Working in the Playground Industry has its Rewards
Building playgrounds and constructing playground equipment is a satisfying undertaking. For those of us who install playgrounds professionally, watching the children who finally get cut loose to play on their new equipment, is the most gratifying moment of the entire process and often serves as its own reward.
To all involved in playground projects, you are to be commended. Besides installers, others involved in a playground project include architects, designers, manufacturers and sales representatives.
Landscape architects design parks, of which playgrounds are a big part. Architects prepare a blueprint that shows all aspects of a park, such as buildings, landscaping, sidewalks and site amenities. Architects are responsible for visualizing and designing a playground that complements the park and its surroundings.
Designers may work for the playground manufacturer directly or with sales or consulting firm. It is the designer's job to devise a play area that fits the needs of the customer and the architect. Designers prepare a top view and three-dimensional drawing for the playground area to assist the customer in visualizing the final product. Designers are responsible for providing play areas that have "play value" to the playground owner.
Manufacturers produce and distribute playground products. Manufacturers provide fresh, fun, safe, and marketable playground equipment. This job, although exciting, is becoming increasingly tough because of the safety guidelines and laws governing today's playground market.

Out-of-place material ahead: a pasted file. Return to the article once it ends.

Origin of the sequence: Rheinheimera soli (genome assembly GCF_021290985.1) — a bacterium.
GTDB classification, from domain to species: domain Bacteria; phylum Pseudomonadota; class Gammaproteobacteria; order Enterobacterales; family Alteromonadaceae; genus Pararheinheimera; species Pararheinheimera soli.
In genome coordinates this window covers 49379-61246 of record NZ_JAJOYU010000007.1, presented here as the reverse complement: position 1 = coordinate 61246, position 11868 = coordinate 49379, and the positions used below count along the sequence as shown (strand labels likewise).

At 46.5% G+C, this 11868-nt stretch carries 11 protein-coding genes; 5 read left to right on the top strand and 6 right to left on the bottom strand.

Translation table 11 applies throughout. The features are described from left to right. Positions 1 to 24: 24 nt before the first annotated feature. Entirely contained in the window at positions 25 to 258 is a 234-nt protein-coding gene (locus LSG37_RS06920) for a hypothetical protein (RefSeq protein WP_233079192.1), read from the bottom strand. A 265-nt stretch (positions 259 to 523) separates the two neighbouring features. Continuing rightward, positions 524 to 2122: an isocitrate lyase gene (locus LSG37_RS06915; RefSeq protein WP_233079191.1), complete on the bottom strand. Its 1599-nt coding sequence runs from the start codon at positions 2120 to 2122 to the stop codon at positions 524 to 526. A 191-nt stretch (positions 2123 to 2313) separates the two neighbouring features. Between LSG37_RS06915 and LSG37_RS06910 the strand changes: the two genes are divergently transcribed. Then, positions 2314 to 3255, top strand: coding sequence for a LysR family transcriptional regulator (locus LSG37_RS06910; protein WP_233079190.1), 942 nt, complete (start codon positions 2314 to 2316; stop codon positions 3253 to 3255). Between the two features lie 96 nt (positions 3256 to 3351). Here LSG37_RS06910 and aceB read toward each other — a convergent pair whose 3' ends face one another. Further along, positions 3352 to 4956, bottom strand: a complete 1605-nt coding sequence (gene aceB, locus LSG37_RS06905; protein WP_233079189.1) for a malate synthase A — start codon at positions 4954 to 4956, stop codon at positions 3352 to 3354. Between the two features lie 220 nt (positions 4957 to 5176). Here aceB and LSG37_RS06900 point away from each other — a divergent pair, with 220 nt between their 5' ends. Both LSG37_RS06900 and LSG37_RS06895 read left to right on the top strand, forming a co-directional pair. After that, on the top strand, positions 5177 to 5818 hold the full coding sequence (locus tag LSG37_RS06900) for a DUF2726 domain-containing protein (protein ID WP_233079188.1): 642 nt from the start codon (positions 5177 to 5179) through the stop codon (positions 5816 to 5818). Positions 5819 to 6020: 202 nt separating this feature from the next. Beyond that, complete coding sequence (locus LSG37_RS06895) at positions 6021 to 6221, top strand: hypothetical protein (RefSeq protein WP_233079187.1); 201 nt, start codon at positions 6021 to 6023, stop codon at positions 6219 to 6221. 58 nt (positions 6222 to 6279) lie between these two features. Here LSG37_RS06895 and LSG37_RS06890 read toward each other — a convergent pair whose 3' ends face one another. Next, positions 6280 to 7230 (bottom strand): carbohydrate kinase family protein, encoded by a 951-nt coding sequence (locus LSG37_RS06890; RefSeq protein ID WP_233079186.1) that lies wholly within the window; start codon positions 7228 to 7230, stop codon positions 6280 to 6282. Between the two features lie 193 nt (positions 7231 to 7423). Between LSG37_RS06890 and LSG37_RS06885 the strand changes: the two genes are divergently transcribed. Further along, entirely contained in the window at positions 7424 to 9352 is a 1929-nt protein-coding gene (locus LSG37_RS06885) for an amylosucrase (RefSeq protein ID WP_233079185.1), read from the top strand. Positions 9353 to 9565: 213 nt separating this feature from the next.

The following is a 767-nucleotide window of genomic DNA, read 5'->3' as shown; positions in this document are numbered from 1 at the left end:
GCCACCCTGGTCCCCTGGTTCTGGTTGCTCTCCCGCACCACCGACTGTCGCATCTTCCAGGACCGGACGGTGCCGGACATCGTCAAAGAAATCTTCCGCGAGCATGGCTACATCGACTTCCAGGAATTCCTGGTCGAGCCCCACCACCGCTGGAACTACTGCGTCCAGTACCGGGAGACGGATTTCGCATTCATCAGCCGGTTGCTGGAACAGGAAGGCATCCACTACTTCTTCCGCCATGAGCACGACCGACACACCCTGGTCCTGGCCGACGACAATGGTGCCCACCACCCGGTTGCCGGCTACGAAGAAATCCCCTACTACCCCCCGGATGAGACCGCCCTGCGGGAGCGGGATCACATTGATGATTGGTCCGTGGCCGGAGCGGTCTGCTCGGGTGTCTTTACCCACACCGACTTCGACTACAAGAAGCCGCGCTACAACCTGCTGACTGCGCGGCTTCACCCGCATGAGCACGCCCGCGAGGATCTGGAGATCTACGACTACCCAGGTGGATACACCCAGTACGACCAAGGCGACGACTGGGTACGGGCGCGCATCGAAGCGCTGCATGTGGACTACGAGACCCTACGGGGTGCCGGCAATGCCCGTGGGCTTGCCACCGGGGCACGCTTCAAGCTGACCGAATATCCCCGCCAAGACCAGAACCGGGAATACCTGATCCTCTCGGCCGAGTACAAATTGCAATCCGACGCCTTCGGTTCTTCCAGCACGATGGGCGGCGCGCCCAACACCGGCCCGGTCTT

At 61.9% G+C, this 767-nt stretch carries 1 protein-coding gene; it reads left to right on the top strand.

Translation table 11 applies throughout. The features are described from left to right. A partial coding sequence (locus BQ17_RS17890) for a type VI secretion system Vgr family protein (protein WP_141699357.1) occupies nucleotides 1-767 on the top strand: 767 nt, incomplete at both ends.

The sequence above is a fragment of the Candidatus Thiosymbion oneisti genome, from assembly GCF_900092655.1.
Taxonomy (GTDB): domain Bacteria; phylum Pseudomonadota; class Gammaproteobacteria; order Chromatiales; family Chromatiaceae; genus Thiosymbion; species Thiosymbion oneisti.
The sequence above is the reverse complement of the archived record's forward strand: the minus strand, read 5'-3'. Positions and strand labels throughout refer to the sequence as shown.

Manufacturers also employ welders, painters and assembly workers. These people cut, fabricate, weld, clean, paint, package, ship and service playground equipment. A visit to a modern playground equipment factory is fun and sheds new light on the entire process. It is the responsibility of the manufacturer to provide safe, durable, attractive and fun playground equipment.
Sales representatives are the people responsible for bringing playground information to the playground owners. It is their job to help the consumer choose the kinds of components and colors to pick. Sales representatives must be knowledgeable about equipment heights, ADA accessibility requirements, safety surfacing and other particulars to arrive at a decision about what equipment to recommend. Sales representatives must be knowledgeable about all requirements of today's playgrounds and assist in purchasing decisions to fund their project.
The last group of people involved in a playground project before the children take charge are the playground installers. Even beyond the happy faces on the children at play, building playgrounds is rewarding. Playground builders get to work outside in park-like settings most of the time. It is good for the body and soul. They move from job to job quickly and at the end of the day, they get to stand back and see the tangible result of the day's work. It gives a sense of accomplishment.
Playground construction is physically hard work and most installers do not need to go to the gym to work out after hours.
The best part of building a playground is realized when the construction is finished, cement is poured, and inspections are complete. When the neighborhood takes control of its new play toys, children's laughter and excitement fill the park. The efforts of many provide the final product, and the builder gets to see and enjoy the end result.